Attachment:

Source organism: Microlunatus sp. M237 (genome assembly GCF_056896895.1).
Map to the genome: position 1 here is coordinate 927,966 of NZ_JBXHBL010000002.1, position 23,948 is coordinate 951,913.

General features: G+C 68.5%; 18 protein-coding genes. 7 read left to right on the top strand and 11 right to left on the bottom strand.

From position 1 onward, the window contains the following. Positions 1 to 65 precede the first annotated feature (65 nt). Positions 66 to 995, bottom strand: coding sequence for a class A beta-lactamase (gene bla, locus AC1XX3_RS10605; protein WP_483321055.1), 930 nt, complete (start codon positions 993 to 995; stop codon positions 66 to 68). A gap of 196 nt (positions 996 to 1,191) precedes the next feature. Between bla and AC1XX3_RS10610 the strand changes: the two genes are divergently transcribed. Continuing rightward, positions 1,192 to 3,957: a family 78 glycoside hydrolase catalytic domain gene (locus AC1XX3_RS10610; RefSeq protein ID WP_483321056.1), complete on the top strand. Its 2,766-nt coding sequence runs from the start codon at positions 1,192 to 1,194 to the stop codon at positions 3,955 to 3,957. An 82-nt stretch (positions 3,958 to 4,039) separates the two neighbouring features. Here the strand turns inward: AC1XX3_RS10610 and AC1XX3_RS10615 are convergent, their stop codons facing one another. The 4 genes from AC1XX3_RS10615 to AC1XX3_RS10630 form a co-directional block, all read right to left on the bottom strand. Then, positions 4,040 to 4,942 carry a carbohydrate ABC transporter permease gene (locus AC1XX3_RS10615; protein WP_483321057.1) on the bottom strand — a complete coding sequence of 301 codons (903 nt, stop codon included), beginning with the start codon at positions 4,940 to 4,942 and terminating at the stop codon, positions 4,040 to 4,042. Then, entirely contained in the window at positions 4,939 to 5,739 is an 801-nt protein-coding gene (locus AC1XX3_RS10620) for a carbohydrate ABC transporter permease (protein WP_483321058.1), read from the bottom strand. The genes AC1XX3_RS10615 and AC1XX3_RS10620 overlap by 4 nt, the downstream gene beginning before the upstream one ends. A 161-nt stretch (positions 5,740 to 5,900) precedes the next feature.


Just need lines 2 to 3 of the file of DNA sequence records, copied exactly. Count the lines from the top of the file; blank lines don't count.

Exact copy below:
Map to the genome: position 1 here is coordinate 927,966 of NZ_JBXHBL010000002.1, position 23,948 is coordinate 951,913.

General features: G+C 68.5%; 18 protein-coding genes. 7 read left to right on the top strand and 11 right to left on the bottom strand.